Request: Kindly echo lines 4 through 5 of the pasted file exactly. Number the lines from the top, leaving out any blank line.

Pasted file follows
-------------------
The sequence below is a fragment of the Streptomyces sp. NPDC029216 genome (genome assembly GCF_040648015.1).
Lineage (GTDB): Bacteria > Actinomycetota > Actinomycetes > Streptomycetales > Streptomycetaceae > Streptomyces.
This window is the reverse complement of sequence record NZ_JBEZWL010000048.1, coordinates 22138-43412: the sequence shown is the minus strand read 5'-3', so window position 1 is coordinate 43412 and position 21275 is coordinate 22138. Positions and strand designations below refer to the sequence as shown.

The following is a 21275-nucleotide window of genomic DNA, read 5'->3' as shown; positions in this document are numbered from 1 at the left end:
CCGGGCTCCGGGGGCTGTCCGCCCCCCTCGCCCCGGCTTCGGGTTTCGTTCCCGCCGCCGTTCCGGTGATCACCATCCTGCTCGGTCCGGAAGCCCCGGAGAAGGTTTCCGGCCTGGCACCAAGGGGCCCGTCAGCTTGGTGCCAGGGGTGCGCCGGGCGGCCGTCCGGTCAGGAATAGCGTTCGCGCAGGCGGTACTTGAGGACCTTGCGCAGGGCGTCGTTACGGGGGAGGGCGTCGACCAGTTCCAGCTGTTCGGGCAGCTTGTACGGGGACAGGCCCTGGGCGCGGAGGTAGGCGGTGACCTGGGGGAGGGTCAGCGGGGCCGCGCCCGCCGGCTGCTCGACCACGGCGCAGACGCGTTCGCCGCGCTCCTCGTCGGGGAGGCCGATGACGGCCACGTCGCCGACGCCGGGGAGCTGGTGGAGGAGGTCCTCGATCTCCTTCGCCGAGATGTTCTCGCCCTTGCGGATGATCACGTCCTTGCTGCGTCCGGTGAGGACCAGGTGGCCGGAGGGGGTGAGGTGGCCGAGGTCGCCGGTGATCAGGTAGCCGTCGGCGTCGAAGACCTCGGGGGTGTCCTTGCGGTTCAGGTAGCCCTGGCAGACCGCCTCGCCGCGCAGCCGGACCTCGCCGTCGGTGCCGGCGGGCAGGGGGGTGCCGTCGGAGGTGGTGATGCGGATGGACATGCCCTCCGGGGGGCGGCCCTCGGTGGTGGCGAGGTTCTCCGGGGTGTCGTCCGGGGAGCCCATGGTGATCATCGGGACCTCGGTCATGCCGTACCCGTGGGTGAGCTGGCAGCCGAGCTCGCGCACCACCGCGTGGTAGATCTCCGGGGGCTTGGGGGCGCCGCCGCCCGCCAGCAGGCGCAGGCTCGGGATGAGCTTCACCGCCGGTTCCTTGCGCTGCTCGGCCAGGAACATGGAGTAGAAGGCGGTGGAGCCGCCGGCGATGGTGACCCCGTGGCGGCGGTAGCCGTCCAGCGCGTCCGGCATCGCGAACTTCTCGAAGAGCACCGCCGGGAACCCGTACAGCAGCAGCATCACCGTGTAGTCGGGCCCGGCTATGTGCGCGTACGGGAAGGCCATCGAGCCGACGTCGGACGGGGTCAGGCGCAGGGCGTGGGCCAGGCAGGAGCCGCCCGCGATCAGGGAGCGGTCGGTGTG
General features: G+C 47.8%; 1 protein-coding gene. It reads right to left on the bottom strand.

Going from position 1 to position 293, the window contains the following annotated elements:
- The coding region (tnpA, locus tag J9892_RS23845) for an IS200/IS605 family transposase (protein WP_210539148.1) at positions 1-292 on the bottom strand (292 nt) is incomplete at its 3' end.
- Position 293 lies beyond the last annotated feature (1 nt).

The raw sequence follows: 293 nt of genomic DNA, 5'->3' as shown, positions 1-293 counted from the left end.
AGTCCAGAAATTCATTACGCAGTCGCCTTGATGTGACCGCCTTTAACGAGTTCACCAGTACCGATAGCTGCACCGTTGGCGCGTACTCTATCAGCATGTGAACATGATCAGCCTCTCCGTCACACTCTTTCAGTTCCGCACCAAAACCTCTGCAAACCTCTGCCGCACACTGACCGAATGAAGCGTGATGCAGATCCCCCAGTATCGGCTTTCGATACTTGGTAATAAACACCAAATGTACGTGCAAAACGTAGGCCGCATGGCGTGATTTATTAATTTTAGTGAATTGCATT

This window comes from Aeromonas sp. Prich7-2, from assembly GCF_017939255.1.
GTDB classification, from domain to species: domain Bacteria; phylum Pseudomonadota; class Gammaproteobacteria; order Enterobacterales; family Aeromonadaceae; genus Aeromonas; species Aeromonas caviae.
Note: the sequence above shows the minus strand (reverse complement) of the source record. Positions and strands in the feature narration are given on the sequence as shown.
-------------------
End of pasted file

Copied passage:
The following is a 21275-nucleotide window of genomic DNA, read 5'->3' as shown; positions in this document are numbered from 1 at the left end:
CCGGGCTCCGGGGGCTGTCCGCCCCCCTCGCCCCGGCTTCGGGTTTCGTTCCCGCCGCCGTTCCGGTGATCACCATCCTGCTCGGTCCGGAAGCCCCGGAGAAGGTTTCCGGCCTGGCACCAAGGGGCCCGTCAGCTTGGTGCCAGGGGTGCGCCGGGCGGCCGTCCGGTCAGGAATAGCGTTCGCGCAGGCGGTACTTGAGGACCTTGCGCAGGGCGTCGTTACGGGGGAGGGCGTCGACCAGTTCCAGCTGTTCGGGCAGCTTGTACGGGGACAGGCCCTGGGCGCGGAGGTAGGCGGTGACCTGGGGGAGGGTCAGCGGGGCCGCGCCCGCCGGCTGCTCGACCACGGCGCAGACGCGTTCGCCGCGCTCCTCGTCGGGGAGGCCGATGACGGCCACGTCGCCGACGCCGGGGAGCTGGTGGAGGAGGTCCTCGATCTCCTTCGCCGAGATGTTCTCGCCCTTGCGGATGATCACGTCCTTGCTGCGTCCGGTGAGGACCAGGTGGCCGGAGGGGGTGAGGTGGCCGAGGTCGCCGGTGATCAGGTAGCCGTCGGCGTCGAAGACCTCGGGGGTGTCCTTGCGGTTCAGGTAGCCCTGGCAGACCGCCTCGCCGCGCAGCCGGACCTCGCCGTCGGTGCCGGCGGGCAGGGGGGTGCCGTCGGAGGTGGTGATGCGGATGGACATGCCCTCCGGGGGGCGGCCCTCGGTGGTGGCGAGGTTCTCCGGGGTGTCGTCCGGGGAGCCCATGGTGATCATCGGGACCTCGGTCATGCCGTACCCGTGGGTGAGCTGGCAGCCGAGCTCGCGCACCACCGCGTGGTAGATCTCCGGGGGCTTGGGGGCGCCGCCGCCCGCCAGCAGGCGCAGGCTCGGGATGAGCTTCACCGCCGGTTCCTTGCGCTGCTCGGCCAGGAACATGGAGTAGAAGGCGGTGGAGCCGCCGGCGATGGTGACCCCGTGGCGGCGGTAGCCGTCCAGCGCGTCCGGCATCGCGAACTTCTCGAAGAGCACCGCCGGGAACCCGTACAGCAGCAGCATCACCGTGTAGTCGGGCCCGGCTATGTGCGCGTACGGGAAGGCCATCGAGCCGACGTCGGACGGGGTCAGGCGCAGGGCGTGGGCCAGGCAGGAGCCGCCCGCGATCAGGGAGCGGTCGGTGTG